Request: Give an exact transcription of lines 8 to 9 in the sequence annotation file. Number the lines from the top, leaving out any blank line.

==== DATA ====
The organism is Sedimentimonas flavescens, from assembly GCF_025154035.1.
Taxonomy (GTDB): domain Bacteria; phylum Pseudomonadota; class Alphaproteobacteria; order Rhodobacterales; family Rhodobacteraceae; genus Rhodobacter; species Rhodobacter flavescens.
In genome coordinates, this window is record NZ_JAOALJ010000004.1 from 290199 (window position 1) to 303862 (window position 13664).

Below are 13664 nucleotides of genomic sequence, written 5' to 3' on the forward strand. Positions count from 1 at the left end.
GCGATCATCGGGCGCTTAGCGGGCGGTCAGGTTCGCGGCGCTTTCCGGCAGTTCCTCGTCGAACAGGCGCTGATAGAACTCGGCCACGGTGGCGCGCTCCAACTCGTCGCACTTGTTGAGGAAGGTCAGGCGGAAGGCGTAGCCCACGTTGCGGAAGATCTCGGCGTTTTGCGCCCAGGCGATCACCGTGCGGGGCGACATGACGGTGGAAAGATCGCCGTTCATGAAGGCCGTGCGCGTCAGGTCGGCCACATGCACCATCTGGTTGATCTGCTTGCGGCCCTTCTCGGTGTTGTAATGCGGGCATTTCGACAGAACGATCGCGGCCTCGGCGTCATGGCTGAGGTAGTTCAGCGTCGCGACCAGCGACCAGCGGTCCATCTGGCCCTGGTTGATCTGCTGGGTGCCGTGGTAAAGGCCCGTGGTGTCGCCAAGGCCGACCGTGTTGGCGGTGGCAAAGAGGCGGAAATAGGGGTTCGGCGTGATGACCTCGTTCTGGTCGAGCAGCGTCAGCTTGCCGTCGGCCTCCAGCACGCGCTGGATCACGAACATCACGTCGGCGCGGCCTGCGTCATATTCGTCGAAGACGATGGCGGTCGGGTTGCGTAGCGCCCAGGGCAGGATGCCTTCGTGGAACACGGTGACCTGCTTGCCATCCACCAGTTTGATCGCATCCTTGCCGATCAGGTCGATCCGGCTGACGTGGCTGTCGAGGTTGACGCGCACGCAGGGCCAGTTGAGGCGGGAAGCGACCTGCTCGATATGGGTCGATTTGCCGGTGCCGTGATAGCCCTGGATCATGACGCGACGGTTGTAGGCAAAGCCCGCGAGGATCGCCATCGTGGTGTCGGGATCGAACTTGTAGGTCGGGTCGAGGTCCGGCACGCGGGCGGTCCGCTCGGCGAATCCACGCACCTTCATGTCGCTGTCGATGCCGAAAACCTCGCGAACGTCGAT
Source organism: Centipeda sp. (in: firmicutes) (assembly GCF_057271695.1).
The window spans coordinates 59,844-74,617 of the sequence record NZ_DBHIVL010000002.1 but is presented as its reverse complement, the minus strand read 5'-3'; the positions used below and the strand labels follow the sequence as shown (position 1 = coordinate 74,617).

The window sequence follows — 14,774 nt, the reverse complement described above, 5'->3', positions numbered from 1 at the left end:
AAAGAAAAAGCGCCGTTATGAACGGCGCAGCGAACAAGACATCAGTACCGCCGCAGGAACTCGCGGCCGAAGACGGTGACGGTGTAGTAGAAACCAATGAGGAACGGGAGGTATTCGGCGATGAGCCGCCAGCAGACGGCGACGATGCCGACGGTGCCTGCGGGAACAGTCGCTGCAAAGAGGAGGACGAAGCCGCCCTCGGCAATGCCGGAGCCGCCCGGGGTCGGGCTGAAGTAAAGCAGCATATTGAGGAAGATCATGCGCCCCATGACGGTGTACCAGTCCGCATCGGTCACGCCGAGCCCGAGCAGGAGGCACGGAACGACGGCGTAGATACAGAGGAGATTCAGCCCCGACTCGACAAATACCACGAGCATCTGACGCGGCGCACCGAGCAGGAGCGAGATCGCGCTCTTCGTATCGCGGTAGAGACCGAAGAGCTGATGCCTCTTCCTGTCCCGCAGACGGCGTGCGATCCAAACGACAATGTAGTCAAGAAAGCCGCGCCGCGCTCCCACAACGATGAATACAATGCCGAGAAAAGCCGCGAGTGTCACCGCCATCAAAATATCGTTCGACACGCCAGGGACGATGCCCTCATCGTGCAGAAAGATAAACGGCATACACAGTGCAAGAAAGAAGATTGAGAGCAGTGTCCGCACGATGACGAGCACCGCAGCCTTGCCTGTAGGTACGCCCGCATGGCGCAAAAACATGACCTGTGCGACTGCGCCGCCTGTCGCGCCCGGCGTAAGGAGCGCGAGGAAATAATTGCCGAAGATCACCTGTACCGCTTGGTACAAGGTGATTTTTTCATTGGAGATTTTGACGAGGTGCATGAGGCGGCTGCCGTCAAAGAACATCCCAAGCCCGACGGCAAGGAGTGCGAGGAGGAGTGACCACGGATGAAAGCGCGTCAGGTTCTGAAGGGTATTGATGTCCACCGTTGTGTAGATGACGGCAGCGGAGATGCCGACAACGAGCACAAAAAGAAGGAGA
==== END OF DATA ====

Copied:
The window sequence follows — 14,774 nt, the reverse complement described above, 5'->3', positions numbered from 1 at the left end:
AAAGAAAAAGCGCCGTTATGAACGGCGCAGCGAACAAGACATCAGTACCGCCGCAGGAACTCGCGGCCGAAGACGGTGACGGTGTAGTAGAAACCAATGAGGAACGGGAGGTATTCGGCGATGAGCCGCCAGCAGACGGCGACGATGCCGACGGTGCCTGCGGGAACAGTCGCTGCAAAGAGGAGGACGAAGCCGCCCTCGGCAATGCCGGAGCCGCCCGGGGTCGGGCTGAAGTAAAGCAGCATATTGAGGAAGATCATGCGCCCCATGACGGTGTACCAGTCCGCATCGGTCACGCCGAGCCCGAGCAGGAGGCACGGAACGACGGCGTAGATACAGAGGAGATTCAGCCCCGACTCGACAAATACCACGAGCATCTGACGCGGCGCACCGAGCAGGAGCGAGATCGCGCTCTTCGTATCGCGGTAGAGACCGAAGAGCTGATGCCTCTTCCTGTCCCGCAGACGGCGTGCGATCCAAACGACAATGTAGTCAAGAAAGCCGCGCCGCGCTCCCACAACGATGAATACAATGCCGAGAAAAGCCGCGAGTGTCACCGCCATCAAAATATCGTTCGACACGCCAGGGACGATGCCCTCATCGTGCAGAAAGATAAACGGCATACACAGTGCAAGAAAGAAGATTGAGAGCAGTGTCCGCACGATGACGAGCACCGCAGCCTTGCCTGTAGGTACGCCCGCATGGCGCAAAAACATGACCTGTGCGACTGCGCCGCCTGTCGCGCCCGGCGTAAGGAGCGCGAGGAAATAATTGCCGAAGATCACCTGTACCGCTTGGTACAAGGTGATTTTTTCATTGGAGATTTTGACGAGGTGCATGAGGCGGCTGCCGTCAAAGAACATCCCAAGCCCGACGGCAAGGAGTGCGAGGAGGAGTGACCACGGATGAAAGCGCGTCAGGTTCTGAAGGGTATTGATGTCCACCGTTGTGTAGATGACGGCAGCGGAGATGCCGACAACGAGCACAAAAAGAAGGAGA